Island Dispatch | Fall 2018
THE LAND-WHALE CONNECTION
How Conserving Island Land Helps Orcas
Photo: Monika Weiland Shields/Orca Behavior Institute
We all watched, heartbroken, as the orca known as J35 (Tahlequah) carried her dead calf around the Salish Sea for more than two weeks in July and August. At the same time, extraordinary efforts to save J35’s starving cousin J50 (Scarlet) further highlighted the urgent plight of our Southern Resident Killer Whales (SRKWs). Some of our members have asked us, “Is the Preservation Trust doing anything to help?”
Short answer: Yes.
Martin and Jan Manhoff in Moscow (circa 1952) | Contributed Photo
THE “SPY” WHO LOVED US
Washington State natives Martin Manhoff and Jan Kozicki both studied art at the University of Washington prior to Martin’s enlisting in the U.S. Army and serving during World War II. In 1952, he accepted a post as an assistant military attaché at the U.S. Embassy in Moscow, and Jan joined him. While stationed in Moscow, Martin used his artistic talents to build a remarkable inventory of photographs and videos documenting everyday life behind the Iron Curtain. His long-hidden archive includes the only known independent footage of Stalin’s funeral procession. View this amazing archive here.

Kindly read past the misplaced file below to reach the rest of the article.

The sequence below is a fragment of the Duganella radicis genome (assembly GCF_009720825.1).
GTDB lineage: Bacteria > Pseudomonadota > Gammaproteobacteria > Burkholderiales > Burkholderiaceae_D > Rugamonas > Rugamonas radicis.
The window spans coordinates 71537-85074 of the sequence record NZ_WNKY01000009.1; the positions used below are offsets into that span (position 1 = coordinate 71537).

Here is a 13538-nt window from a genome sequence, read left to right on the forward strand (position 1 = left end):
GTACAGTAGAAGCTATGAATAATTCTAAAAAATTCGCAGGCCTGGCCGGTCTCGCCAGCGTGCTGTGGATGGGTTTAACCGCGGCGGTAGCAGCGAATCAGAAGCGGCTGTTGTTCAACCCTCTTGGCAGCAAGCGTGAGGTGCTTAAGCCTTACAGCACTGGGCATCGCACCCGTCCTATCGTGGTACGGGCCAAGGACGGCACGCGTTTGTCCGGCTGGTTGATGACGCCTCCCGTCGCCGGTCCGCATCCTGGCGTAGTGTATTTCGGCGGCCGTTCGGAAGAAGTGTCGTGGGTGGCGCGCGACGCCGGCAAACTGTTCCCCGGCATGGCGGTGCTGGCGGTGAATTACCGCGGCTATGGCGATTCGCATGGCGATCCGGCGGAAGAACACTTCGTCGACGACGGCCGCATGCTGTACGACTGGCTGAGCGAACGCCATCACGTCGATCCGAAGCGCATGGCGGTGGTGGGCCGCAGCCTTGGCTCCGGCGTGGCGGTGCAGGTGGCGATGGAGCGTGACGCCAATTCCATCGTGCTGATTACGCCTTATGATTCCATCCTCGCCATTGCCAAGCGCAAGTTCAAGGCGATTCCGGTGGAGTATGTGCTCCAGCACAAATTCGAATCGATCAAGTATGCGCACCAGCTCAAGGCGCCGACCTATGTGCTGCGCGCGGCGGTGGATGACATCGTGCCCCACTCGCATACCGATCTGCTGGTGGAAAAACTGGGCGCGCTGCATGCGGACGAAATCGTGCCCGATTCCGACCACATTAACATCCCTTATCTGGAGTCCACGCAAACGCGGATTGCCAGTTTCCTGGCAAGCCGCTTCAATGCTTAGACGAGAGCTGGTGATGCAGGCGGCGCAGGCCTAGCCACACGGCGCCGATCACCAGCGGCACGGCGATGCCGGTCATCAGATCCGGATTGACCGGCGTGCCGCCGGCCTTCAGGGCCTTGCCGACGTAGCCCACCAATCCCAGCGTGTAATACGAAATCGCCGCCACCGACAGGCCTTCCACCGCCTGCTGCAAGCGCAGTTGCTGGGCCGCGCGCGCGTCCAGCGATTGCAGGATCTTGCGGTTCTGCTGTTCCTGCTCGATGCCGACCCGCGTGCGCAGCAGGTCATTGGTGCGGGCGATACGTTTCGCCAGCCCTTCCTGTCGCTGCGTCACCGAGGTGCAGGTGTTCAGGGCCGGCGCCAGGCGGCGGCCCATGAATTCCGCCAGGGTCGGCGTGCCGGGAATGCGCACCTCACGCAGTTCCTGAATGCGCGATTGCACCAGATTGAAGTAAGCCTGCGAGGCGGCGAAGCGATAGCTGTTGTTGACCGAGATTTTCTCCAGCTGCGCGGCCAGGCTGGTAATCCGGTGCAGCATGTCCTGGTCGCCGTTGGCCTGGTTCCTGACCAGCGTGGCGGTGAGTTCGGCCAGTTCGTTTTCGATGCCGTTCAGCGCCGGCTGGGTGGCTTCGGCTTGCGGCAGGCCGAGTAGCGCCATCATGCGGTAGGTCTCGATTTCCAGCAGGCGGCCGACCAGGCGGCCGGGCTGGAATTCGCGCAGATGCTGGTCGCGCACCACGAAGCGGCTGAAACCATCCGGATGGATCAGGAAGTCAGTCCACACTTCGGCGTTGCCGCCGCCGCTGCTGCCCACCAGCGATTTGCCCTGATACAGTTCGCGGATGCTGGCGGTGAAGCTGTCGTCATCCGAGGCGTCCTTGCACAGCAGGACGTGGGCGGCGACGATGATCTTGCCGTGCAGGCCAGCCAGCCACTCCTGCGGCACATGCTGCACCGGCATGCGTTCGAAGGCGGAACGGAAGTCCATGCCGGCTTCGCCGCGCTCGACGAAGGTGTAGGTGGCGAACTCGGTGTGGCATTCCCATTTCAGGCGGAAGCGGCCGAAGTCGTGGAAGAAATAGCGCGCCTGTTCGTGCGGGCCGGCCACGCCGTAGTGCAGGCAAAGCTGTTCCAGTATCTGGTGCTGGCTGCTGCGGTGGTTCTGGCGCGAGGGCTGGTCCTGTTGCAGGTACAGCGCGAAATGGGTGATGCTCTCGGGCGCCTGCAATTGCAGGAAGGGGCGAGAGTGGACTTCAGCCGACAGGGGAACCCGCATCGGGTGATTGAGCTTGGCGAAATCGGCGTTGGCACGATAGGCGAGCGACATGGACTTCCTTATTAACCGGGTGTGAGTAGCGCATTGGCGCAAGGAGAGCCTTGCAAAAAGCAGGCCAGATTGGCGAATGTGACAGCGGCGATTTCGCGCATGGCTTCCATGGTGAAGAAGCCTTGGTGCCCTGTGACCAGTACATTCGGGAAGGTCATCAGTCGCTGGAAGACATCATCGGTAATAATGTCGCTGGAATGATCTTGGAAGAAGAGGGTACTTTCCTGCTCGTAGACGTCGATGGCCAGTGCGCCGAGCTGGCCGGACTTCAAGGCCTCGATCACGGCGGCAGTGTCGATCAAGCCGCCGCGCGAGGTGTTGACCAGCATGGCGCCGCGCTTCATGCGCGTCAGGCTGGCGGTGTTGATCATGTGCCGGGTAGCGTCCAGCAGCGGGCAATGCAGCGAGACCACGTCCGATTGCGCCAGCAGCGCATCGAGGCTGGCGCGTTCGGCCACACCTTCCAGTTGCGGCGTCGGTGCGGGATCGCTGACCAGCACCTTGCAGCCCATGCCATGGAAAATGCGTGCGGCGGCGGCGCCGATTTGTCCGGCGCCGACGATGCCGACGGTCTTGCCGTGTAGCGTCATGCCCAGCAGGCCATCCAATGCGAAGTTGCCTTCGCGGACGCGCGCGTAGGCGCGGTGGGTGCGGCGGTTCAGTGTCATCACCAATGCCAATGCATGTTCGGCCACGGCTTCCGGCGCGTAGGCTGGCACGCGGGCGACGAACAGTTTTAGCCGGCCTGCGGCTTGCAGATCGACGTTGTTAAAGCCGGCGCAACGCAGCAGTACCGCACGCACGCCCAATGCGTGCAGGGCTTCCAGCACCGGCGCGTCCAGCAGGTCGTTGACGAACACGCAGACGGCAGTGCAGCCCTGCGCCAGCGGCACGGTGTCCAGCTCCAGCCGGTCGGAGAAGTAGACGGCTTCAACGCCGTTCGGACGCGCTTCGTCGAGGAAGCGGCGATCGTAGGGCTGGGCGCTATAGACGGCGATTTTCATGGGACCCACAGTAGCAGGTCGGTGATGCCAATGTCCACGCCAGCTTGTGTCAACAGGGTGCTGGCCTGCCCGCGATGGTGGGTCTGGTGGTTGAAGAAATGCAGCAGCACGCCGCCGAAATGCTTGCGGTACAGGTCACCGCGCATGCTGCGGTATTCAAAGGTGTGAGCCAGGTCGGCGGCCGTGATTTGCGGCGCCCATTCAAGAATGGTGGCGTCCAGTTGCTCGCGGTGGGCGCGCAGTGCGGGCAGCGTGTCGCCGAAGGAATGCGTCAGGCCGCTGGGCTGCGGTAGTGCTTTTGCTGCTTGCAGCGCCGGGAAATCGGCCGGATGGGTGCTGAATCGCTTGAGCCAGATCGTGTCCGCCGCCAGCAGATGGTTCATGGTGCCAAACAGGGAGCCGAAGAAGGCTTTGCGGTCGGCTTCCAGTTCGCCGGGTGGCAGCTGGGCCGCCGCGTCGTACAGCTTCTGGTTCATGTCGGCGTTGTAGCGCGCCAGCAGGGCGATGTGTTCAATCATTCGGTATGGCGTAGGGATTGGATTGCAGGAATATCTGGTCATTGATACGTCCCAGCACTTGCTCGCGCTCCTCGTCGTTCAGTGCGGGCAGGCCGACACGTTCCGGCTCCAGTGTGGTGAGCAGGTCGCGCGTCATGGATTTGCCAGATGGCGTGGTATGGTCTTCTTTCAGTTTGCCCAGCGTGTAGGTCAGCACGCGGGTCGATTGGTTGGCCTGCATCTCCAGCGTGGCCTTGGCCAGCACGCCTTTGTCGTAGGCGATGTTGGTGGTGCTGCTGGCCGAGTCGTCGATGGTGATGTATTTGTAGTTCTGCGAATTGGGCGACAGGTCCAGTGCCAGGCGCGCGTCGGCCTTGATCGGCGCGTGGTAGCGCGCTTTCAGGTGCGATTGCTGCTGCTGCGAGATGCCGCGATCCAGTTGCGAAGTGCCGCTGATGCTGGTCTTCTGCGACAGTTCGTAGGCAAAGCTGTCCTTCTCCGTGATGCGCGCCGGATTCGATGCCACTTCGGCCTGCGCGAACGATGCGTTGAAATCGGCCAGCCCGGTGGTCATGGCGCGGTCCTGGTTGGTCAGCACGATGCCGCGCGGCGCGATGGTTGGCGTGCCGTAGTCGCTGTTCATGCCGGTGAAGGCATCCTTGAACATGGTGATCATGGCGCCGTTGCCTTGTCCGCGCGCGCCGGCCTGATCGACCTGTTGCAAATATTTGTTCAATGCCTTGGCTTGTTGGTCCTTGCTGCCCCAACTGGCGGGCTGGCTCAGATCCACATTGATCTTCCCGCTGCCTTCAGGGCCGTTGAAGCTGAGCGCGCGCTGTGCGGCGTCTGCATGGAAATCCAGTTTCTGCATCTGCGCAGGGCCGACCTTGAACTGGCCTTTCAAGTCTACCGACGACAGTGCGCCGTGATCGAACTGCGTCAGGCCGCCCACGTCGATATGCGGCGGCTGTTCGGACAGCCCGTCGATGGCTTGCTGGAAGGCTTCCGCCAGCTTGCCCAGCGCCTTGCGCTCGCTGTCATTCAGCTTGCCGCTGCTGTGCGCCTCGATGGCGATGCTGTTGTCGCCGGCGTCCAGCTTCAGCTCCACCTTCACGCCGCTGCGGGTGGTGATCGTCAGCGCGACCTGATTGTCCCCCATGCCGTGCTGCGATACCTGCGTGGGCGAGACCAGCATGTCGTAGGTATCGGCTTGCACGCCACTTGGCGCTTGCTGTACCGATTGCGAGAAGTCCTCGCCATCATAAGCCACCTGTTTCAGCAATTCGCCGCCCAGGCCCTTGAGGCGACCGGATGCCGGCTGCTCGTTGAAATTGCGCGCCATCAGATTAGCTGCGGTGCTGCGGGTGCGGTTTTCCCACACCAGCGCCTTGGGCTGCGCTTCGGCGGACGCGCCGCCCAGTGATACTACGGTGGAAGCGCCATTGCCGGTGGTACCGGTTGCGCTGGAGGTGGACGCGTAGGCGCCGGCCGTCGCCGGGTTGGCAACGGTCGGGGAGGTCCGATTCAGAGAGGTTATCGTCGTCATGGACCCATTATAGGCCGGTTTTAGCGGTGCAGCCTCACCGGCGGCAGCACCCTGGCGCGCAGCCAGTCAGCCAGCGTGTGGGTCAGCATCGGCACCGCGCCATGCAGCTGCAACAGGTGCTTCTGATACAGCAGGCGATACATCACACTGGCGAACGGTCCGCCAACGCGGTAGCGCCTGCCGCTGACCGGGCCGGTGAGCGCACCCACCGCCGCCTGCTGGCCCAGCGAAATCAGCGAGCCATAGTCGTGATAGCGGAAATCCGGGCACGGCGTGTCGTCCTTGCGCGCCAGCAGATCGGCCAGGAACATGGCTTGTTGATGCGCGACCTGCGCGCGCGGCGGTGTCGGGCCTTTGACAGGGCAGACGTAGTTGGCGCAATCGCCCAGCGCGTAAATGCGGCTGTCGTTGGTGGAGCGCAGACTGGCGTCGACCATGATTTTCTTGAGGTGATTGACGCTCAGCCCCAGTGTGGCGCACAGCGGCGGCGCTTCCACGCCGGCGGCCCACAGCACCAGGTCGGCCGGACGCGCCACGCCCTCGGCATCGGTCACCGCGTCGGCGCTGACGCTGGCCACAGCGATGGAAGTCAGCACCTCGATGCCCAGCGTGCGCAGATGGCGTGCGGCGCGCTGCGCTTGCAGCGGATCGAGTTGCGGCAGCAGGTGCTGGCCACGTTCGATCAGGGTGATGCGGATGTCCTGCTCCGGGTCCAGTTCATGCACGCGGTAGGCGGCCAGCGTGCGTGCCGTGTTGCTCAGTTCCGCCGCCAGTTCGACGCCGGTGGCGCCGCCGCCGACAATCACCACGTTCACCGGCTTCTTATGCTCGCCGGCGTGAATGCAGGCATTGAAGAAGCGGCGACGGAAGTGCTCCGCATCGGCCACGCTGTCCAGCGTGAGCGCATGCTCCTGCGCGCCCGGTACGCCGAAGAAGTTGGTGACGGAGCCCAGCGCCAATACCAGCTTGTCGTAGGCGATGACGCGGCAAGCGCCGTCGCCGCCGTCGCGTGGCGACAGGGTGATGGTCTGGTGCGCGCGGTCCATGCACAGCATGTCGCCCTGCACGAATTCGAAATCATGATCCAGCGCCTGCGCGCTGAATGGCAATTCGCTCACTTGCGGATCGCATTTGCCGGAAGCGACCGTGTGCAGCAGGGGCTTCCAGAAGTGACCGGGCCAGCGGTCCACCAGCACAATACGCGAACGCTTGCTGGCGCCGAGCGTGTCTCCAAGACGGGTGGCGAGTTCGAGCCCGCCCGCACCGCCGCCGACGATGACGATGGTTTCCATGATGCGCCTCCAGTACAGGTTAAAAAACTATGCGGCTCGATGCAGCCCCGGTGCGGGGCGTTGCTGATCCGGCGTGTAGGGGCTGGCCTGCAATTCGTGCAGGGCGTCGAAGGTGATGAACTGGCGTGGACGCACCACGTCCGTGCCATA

Once they returned to the United States, Martin and Jan settled in Kirkland, WA, and ran a home furnishings business. After they closed their business, Martin worked as a King County Tax assessor and Jan continued her work as a dedicated, prolific artist. They split their time between Kirkland and Guemes Island. When Jan passed away in 2014 (Martin preceded her in death in 2005), she left the task of disbursing their estate to their dear friend Claudi Wilson. “Marty and Jan loved the Northwest and the natural beauty of the San Juan Islands,” she wrote to us. “It seems fitting to commemorate their exceptional lives with a gift to the San Juan Preservation Trust.” Thank you, Claudi, for creating another remarkable legacy from the Manhoffs.
COMING SOON: OUR ANNUAL APPEAL
Blustery days have returned, bigleaf maple leaves carpet woodland trails with gold, and patches of “LBMs” (little brown mushrooms) poke their heads up through fallen leaves and woolly mosses—these all sure signs of autumn in the islands.
Another sign will soon show up in your mailbox: our appeal letter asking you to renew your membership—or join as a first-time member—in annual support of the San Juan Preservation Trust.
In the letter that you will receive, SJPT Executive Director Angela Anderson speaks of the inspiration she’s experienced while living temporarily with her family in the caretaker’s house on the Ellis Family Preserve on Shaw Island. The place is suffused with the earth-loving spirit of Fred and Marilyn Ellis.
Fred and Marilyn were remarkable stewards of this astonishing property. Their family entrusted the Preservation Trust with the honor and responsibility of caring for it, adding its 345 acres to the nearly 18,000 acres of island land already under our protection.
We can only keep preserving the best of the San Juan Islands if you want to preserve these treasures with us. Please renew your support for 2019 when you receive our appeal—or join/renew online now.